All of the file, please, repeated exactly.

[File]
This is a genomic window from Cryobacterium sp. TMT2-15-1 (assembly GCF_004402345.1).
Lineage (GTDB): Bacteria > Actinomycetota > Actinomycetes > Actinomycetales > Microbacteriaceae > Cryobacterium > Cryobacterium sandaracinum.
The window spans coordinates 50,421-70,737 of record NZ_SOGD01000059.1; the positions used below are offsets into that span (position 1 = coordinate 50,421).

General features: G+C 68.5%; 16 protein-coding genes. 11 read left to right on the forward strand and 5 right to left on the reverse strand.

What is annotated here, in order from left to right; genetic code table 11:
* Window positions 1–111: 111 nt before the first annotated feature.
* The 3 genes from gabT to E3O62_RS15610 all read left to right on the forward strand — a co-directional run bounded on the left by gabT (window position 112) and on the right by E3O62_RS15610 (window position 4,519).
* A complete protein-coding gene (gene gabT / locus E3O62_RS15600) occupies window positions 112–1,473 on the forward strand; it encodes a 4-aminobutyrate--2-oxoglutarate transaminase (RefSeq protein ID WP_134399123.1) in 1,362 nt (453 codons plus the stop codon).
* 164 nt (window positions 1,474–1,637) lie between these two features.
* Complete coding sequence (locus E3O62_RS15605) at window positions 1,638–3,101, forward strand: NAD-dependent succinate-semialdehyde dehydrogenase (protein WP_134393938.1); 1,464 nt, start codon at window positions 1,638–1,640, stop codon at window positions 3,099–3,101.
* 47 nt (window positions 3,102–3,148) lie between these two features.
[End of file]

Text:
This is a genomic window from Cryobacterium sp. TMT2-15-1 (assembly GCF_004402345.1).
Lineage (GTDB): Bacteria > Actinomycetota > Actinomycetes > Actinomycetales > Microbacteriaceae > Cryobacterium > Cryobacterium sandaracinum.
The window spans coordinates 50,421-70,737 of record NZ_SOGD01000059.1; the positions used below are offsets into that span (position 1 = coordinate 50,421).

General features: G+C 68.5%; 16 protein-coding genes. 11 read left to right on the forward strand and 5 right to left on the reverse strand.

What is annotated here, in order from left to right; genetic code table 11:
* Window positions 1–111: 111 nt before the first annotated feature.
* The 3 genes from gabT to E3O62_RS15610 all read left to right on the forward strand — a co-directional run bounded on the left by gabT (window position 112) and on the right by E3O62_RS15610 (window position 4,519).
* A complete protein-coding gene (gene gabT / locus E3O62_RS15600) occupies window positions 112–1,473 on the forward strand; it encodes a 4-aminobutyrate--2-oxoglutarate transaminase (RefSeq protein ID WP_134399123.1) in 1,362 nt (453 codons plus the stop codon).
* 164 nt (window positions 1,474–1,637) lie between these two features.
* Complete coding sequence (locus E3O62_RS15605) at window positions 1,638–3,101, forward strand: NAD-dependent succinate-semialdehyde dehydrogenase (protein WP_134393938.1); 1,464 nt, start codon at window positions 1,638–1,640, stop codon at window positions 3,099–3,101.
* 47 nt (window positions 3,102–3,148) lie between these two features.